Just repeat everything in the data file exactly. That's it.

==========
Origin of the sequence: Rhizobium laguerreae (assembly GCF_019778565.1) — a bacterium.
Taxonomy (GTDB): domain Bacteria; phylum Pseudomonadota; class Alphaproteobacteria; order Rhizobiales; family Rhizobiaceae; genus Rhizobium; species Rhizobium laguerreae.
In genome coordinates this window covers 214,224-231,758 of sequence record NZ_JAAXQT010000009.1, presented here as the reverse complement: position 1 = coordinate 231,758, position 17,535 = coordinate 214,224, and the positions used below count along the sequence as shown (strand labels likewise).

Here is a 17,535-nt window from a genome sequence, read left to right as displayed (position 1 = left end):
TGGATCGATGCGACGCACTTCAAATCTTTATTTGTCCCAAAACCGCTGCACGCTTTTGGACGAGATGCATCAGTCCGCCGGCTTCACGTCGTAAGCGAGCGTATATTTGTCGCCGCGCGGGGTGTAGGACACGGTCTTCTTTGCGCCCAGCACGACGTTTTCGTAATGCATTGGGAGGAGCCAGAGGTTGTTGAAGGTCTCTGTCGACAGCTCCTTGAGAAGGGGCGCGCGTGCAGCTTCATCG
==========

Origin of the sequence: Rhizobium laguerreae (assembly GCF_019778565.1) — a bacterium.
Taxonomy (GTDB): domain Bacteria; phylum Pseudomonadota; class Alphaproteobacteria; order Rhizobiales; family Rhizobiaceae; genus Rhizobium; species Rhizobium laguerreae.
In genome coordinates this window covers 214,224-231,758 of sequence record NZ_JAAXQT010000009.1, presented here as the reverse complement: position 1 = coordinate 231,758, position 17,535 = coordinate 214,224, and the positions used below count along the sequence as shown (strand labels likewise).

Here is a 17,535-nt window from a genome sequence, read left to right as displayed (position 1 = left end):
TGGATCGATGCGACGCACTTCAAATCTTTATTTGTCCCAAAACCGCTGCACGCTTTTGGACGAGATGCATCAGTCCGCCGGCTTCACGTCGTAAGCGAGCGTATATTTGTCGCCGCGCGGGGTGTAGGACACGGTCTTCTTTGCGCCCAGCACGACGTTTTCGTAATGCATTGGGAGGAGCCAGAGGTTGTTGAAGGTCTCTGTCGACAGCTCCTTGAGAAGGGGCGCGCGTGCAGCTTCATCG